21 October 2017   Leave a comment

Some 450,000 Catalans protested today the decision by the central government of Spain to begin to take control of Catalonia’s regional government.  That decision must be ratified by the Spanish Senate in order to become effective and that decision is expected in a few days.  Catalan leader, Carles Puigdemont, indicated that Catalonia would not accept the decision, but it is unclear what that that stance would entail.  Giles Tremlett of The Guardian indicates that Puigemont’s position is somewhat shaky:

“Yet a poll run by Barcelona’s El Periódico newspaper last week shows that, despite the outrage and sympathy provoked by the police charges, separatists have a long way to go before they can properly claim to represent the will of the Catalan people.

“According to that poll, 55% of Catalans do not think the referendum – where only 43% of people cast countable votes – is a valid basis for declaring independence. Carles Puigdemont, the Catalan president, has, nevertheless, threatened to ask the regional parliament to do exactly that in response to direct rule.”

The independence movement, however, is a dynamic situation.  The hard line taken by the Spanish government may in fact increase sympathy for the independence movement.


The Czechs have given Andrej Babis, a billionaire who is under investigation for fraud, a convincing victory in the national elections.   Babis’s party, ANO (the party is an outgrowth of a previous movement–Action of Dissatisfied Citizens (Czech: Akce nespokojených občanů, ANO))  (ANO means “yes” in Czech), gained nearly 30% of the votes so it will have to find a coalition partner to govern.   The outcome follows the pattern we have seen in previous elections in Europe–a clear repudiation of the traditional parties.  Babis had promised to resist any deepening of the European integration process and to refuse to accept any additional refugees into the Czech Republic.  The Pirate Party and the far-right Freedom and Direct Democracy Party (SPD) came in third and fourth in the election.  The Czechs are clearly fed up with the old political process.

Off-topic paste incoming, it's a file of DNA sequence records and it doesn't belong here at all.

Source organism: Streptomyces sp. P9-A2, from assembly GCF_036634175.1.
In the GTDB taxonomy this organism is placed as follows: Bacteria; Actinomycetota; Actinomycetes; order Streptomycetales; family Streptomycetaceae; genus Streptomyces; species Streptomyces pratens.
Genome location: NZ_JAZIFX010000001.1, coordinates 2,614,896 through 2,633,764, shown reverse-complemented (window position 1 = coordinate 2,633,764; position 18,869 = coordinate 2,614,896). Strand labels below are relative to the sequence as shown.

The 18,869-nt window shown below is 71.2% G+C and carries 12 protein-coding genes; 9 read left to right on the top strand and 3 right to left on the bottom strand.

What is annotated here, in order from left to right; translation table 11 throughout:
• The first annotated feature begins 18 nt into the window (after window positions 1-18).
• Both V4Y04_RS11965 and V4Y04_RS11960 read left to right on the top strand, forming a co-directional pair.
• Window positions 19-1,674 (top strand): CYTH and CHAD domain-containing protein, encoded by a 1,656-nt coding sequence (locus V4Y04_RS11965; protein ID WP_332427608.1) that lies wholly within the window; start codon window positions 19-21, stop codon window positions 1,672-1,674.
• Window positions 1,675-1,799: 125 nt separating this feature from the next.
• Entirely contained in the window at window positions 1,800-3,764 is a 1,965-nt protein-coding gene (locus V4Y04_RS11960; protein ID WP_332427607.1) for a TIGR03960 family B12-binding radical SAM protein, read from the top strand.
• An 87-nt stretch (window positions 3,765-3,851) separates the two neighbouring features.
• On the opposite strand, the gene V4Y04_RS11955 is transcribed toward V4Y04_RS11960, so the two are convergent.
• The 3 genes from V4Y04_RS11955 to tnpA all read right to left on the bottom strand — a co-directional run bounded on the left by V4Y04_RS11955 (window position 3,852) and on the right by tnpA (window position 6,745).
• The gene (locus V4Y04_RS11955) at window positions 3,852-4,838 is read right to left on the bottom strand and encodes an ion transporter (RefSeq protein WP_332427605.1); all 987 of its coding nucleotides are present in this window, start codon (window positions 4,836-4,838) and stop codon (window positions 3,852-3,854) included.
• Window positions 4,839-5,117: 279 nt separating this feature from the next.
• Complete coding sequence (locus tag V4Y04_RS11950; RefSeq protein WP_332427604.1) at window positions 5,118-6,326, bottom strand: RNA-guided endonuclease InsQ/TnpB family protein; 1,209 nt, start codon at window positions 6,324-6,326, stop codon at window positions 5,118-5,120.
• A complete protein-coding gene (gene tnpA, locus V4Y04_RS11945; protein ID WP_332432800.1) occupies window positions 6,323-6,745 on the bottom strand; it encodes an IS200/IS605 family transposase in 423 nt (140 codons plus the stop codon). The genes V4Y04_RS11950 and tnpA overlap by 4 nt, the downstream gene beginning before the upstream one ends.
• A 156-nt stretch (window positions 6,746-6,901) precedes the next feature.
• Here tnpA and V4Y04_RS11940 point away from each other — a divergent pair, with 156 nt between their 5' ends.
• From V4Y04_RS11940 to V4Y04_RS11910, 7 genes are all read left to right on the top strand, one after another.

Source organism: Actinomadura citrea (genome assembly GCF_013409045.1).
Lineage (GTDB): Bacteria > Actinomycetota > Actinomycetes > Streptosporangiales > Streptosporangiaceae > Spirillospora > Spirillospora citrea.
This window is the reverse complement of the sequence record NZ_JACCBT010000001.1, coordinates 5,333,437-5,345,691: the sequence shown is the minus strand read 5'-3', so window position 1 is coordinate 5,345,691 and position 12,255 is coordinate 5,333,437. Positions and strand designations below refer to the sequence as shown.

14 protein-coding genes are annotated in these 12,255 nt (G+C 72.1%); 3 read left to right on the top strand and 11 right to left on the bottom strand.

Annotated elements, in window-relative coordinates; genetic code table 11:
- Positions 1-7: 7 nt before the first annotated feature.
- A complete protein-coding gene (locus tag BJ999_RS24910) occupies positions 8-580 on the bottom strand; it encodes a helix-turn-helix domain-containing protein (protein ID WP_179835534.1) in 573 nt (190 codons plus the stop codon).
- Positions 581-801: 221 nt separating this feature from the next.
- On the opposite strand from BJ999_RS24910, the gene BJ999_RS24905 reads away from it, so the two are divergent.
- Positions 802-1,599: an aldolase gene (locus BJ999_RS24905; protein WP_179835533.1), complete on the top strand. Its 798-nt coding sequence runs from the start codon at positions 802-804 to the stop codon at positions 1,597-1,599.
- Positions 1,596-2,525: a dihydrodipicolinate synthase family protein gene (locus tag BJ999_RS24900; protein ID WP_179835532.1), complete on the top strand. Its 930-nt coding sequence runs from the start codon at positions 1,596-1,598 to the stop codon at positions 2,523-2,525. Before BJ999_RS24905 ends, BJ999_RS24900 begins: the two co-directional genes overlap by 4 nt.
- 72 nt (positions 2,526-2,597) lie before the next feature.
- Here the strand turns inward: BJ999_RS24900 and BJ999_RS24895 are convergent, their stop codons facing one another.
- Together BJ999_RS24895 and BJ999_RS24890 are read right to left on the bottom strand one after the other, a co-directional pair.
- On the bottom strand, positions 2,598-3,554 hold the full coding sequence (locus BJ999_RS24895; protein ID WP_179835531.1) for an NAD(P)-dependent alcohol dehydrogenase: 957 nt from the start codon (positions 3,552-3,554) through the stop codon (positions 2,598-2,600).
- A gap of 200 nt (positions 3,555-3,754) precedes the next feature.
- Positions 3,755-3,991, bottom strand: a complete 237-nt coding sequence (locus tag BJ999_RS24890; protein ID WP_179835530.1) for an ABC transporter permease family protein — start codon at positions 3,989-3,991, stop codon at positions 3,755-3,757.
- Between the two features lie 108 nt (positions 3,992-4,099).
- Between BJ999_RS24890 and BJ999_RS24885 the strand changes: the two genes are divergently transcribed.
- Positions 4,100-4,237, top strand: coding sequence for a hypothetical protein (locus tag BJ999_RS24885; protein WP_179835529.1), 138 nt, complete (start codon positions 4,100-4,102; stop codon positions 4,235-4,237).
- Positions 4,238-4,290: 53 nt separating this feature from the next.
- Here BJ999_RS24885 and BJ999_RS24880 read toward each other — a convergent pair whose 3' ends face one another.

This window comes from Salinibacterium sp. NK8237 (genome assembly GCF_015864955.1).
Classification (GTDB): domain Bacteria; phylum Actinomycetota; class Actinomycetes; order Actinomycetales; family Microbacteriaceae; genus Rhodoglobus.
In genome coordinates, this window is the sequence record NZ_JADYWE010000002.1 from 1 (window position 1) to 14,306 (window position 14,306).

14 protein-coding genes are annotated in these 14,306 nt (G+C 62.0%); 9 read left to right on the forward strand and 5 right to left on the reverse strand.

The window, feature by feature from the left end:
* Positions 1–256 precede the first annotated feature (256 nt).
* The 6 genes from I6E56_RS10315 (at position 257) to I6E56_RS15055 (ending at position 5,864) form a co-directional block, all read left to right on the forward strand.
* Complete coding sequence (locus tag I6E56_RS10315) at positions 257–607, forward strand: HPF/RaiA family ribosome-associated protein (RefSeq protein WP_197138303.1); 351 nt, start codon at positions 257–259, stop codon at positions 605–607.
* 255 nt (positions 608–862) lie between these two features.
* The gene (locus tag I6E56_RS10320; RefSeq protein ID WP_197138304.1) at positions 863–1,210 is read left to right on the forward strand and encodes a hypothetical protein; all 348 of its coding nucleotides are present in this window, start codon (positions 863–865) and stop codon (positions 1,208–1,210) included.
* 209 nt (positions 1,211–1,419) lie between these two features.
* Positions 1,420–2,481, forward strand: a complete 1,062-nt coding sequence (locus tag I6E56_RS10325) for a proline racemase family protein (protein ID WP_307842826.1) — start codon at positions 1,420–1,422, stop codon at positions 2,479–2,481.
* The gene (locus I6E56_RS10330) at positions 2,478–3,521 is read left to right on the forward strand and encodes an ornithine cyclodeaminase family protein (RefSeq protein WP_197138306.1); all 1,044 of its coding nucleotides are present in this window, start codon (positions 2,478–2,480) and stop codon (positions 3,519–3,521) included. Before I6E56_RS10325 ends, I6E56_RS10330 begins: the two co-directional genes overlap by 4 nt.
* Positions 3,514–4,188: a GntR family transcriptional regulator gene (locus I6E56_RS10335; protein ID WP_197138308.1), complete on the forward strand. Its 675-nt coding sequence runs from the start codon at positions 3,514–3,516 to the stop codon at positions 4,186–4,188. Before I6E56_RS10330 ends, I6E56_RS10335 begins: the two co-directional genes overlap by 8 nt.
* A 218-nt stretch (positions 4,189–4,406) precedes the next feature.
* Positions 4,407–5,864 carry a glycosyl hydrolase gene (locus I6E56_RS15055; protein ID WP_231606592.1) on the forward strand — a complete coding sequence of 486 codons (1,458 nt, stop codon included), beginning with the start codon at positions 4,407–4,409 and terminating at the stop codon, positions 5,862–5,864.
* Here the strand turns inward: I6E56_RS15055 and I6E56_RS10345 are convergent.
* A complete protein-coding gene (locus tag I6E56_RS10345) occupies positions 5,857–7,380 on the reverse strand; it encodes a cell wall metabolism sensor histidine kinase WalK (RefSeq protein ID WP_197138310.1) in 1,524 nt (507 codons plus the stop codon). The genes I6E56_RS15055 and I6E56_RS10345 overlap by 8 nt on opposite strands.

Andrej Babis


It appears as if several Asian countries, led by China, are set to become strong supporters of globalization as the US moves sharply toward a mercantilist policy  fostered by President Trump.  The balance of economic power is now held by European countries which appear themselves to be divided as Great Britain and several East European countries become more insular even as Germany and France seem intent on deepening the process of globalization.  Chinese President Xi has voiced strong support for the process of globalization, but it remains to be seen if China can maintain an open economy necessary for globalization to thrive while at the same time exercising greater control over the politics of the country through the dominance of the Communist Party.  The future of the global economy remains highly contested and problematic.


Smile Time

China’s Zhangjiajie National Forest Park


Posted October 21, 2017 by vferraro1971 in World Politics

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